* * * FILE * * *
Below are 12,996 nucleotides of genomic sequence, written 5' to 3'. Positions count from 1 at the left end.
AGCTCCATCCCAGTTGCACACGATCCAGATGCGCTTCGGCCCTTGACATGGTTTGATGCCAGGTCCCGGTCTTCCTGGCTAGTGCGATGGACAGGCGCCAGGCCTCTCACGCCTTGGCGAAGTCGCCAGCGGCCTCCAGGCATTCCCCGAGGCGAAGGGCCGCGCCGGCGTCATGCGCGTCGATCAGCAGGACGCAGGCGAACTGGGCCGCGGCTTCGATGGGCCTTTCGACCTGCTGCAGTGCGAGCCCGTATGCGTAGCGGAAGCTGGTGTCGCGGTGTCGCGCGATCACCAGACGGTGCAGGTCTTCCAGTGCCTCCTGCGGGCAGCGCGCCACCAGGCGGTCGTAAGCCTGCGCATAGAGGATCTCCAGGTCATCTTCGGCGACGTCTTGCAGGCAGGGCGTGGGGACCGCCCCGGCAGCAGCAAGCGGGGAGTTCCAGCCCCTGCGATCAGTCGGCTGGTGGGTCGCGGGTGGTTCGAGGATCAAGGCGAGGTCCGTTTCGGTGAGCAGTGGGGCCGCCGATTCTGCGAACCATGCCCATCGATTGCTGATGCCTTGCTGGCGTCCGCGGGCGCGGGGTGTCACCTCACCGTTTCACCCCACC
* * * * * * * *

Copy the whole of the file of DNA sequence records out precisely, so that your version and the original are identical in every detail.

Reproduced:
Below are 12,996 nucleotides of genomic sequence, written 5' to 3'. Positions count from 1 at the left end.
AGCTCCATCCCAGTTGCACACGATCCAGATGCGCTTCGGCCCTTGACATGGTTTGATGCCAGGTCCCGGTCTTCCTGGCTAGTGCGATGGACAGGCGCCAGGCCTCTCACGCCTTGGCGAAGTCGCCAGCGGCCTCCAGGCATTCCCCGAGGCGAAGGGCCGCGCCGGCGTCATGCGCGTCGATCAGCAGGACGCAGGCGAACTGGGCCGCGGCTTCGATGGGCCTTTCGACCTGCTGCAGTGCGAGCCCGTATGCGTAGCGGAAGCTGGTGTCGCGGTGTCGCGCGATCACCAGACGGTGCAGGTCTTCCAGTGCCTCCTGCGGGCAGCGCGCCACCAGGCGGTCGTAAGCCTGCGCATAGAGGATCTCCAGGTCATCTTCGGCGACGTCTTGCAGGCAGGGCGTGGGGACCGCCCCGGCAGCAGCAAGCGGGGAGTTCCAGCCCCTGCGATCAGTCGGCTGGTGGGTCGCGGGTGGTTCGAGGATCAAGGCGAGGTCCGTTTCGGTGAGCAGTGGGGCCGCCGATTCTGCGAACCATGCCCATCGATTGCTGATGCCTTGCTGGCGTCCGCGGGCGCGGGGTGTCACCTCACCGTTTCACCCCACC